Doctor Who S10
Credit: Simon Ridgway/BBC America

Bill may have chosen to go the future last week, but as this week’s episode shows, the TARDIS ensured that our newest companion gets to experience the past as well, taking both the Doctor and her to 1814 London. Honestly, I wouldn’t be surprised if Idris is just as fond of Bill as we are. And given Bill’s admission that she’s “lowkey in love” with the TARDIS’ penchant for trouble and possession of dresses, it’s clear the feeling is mutual — which of course makes me hope they might eventually get to meet. But alas, seeing as how Bill might just be a companion for a season, this could be a story relegated to the realm of fanfiction.

In any case, turns out Regency Era London is not only home to Jane Austen’s brand of social comedy, but also a ginormous creature — which the Doctor aptly nicknames “Tiny,” the “Loch-Less Monster,” and “the Not-So-Little Mermaid” — that lives under the frozen Thames, allowing it to remain frozen and house the current ice fair.

After they witness one of the street urchins who tried to steal the Doctor’s sonic screwdriver become the creature’s latest meal, the Doctor and Bill venture underwater in old-timey diving suits to suss out the situation. Turns out, it’s not the creature’s fault — people are being fed to it by some bioluminescent alien-ish angler fish. It’s chained and in pain, presumably having been kept this way for years. The sight is haunting both to Bill and the viewer.

This new discovery prompts Bill and the Doctor to visit the men dredging up the river for the creature’s droppings, which apparently make some kind of fuel that burns not only longer and hotter than coal but also underwater. This leads them to theorize that Lord Sutcliffe, who’s in charge of the whole operation, is an alien. After all, how else would someone display this much lack of compassion?

But as they realize upon meeting the man, he’s a 100 percent human, and a 1,000 percent scumbag. Not only has his family known about the chained up creature for decades, but he’s perfectly fine sacrificing people to it. In fact, he’s got a plan to blow up the Thames later so that people assume it’s a fireworks accident and forget about the disappearances and move on — only now, Doctor Disco and Bill are also going to be two of the lives lost as they’re tied up in a tent on the ice. Like I said, scumbag.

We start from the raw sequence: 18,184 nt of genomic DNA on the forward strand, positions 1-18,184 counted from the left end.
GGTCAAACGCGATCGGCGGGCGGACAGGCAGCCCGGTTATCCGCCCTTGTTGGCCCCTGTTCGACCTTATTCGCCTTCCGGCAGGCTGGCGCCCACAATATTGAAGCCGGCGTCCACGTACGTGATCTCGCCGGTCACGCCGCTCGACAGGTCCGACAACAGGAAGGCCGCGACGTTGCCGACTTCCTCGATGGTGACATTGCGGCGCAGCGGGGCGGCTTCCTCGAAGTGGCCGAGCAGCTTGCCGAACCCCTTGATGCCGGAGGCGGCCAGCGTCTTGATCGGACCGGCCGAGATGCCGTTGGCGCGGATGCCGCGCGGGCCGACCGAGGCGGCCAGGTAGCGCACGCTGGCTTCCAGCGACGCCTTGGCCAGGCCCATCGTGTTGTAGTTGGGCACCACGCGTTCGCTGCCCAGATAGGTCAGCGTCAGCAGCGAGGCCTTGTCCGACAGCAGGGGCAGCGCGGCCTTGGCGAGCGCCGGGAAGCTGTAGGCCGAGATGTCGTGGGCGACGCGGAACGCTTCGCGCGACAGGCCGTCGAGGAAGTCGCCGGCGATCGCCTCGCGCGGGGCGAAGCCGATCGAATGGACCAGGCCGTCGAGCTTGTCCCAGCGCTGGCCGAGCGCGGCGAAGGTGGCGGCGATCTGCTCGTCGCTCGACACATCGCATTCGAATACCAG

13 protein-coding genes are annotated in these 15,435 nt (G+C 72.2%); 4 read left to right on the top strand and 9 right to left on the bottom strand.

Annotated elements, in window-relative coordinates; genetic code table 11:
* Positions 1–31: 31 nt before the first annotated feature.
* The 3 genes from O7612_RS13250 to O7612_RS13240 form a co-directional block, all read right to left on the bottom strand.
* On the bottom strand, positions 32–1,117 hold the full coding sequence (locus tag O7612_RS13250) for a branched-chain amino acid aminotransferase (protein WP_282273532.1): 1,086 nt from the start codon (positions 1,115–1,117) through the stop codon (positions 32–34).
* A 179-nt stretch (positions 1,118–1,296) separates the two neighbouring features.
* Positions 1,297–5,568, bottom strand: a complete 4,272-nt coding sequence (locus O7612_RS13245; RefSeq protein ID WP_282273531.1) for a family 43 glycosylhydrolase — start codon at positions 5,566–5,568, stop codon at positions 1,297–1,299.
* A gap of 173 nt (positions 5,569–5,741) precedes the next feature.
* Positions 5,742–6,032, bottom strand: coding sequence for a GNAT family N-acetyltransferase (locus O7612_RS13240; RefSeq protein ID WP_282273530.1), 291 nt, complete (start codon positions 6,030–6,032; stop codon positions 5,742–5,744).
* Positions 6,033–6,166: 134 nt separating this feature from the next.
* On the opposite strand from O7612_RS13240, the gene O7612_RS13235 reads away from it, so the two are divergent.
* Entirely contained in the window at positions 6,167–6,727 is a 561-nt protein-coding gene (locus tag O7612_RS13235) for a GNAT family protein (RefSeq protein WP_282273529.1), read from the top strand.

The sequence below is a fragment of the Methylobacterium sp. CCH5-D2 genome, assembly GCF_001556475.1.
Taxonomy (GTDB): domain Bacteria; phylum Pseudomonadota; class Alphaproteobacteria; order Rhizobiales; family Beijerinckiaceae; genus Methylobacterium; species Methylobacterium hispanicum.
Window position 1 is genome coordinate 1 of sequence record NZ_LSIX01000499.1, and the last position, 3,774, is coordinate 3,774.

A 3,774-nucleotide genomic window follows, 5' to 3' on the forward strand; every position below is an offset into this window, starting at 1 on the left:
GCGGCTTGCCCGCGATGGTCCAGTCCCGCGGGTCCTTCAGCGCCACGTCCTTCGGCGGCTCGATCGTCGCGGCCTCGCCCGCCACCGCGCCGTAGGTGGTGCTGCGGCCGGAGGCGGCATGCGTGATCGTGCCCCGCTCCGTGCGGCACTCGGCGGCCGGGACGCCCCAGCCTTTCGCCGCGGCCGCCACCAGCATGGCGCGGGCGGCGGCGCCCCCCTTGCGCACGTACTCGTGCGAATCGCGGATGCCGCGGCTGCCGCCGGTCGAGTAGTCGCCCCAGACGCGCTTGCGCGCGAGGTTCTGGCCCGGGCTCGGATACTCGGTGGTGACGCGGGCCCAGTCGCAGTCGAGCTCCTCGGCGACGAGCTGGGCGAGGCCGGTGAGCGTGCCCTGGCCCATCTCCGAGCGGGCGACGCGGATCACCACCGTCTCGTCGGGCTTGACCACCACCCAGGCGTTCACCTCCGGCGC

Thankfully, the Time Lord and his companion quickly manage to fish out the sonic screwdriver. But before he can really free them, the Man With the Ship Tattoo arrives and confiscates it. Unfortunately, he missed the Doctor’s whole explanation about how the anglerfish are attracted to sound, which is how they know when someone is by themselves, and perfect for the taking. Just before he falls through the ice, Tattoo Man tosses the Doctor the sonic screwdriver.

Now free, Bill recruits the street kids to help clear the ice. Sutcliffe tries to stop people from fleeing the soon-to-explode river, but when that doesn’t work, he moves up the timeline of his explosion. Only when he does set it off, it doesn’t work like he planned. As we then learn, the Doctor was able to use his diving suit (which was somehow nearby?) and place all the explosives by the chains trapping the fish. Not only does this cause the ice to crack, it also sees Sutcliffe plummet to his death under it. With that, Tiny swims off to freedom, with Bill grinning at how happy she sounds.

As for the kids? With Sutcliffe gone, they “Doctor” his papers saying that Perry, the young boy of the group, is his long-lost heir. (Because apparently, girls aren’t eligible. But I suppose, one social issue at a time.) When the Doctor and Bill arrive in the present — just as Nardole is bringing them their “coffee”-flavored tea — they check on the past to see that their handiwork stuck. The Doctor credits this to Bill, whose “order” it was to do so.

Of course, Nardole isn’t happy about this new change of events, especially with the Doctor flipping a coin to get him to leave him alone. Though to be fair, it was the Doctor who reassembled him (no doubt for companionship) so maybe the Time Lord shouldn’t be so annoyed by Nardole’s attempts to keep him on task guarding the vault, which as we see this week, is holding something that can knock back… and quite insistently at that. It’s enough to give anyone who’s a regular viewer of the show flashbacks to the drums that drove the Master mad. And seeing a certain someone is returning this season, this might not be too wild a theory at the moment. All we know is that Nardole is on the job and that he’s vowed to keep whatever it is locked up — even if the Doctor is a little distracted by his “new friend.”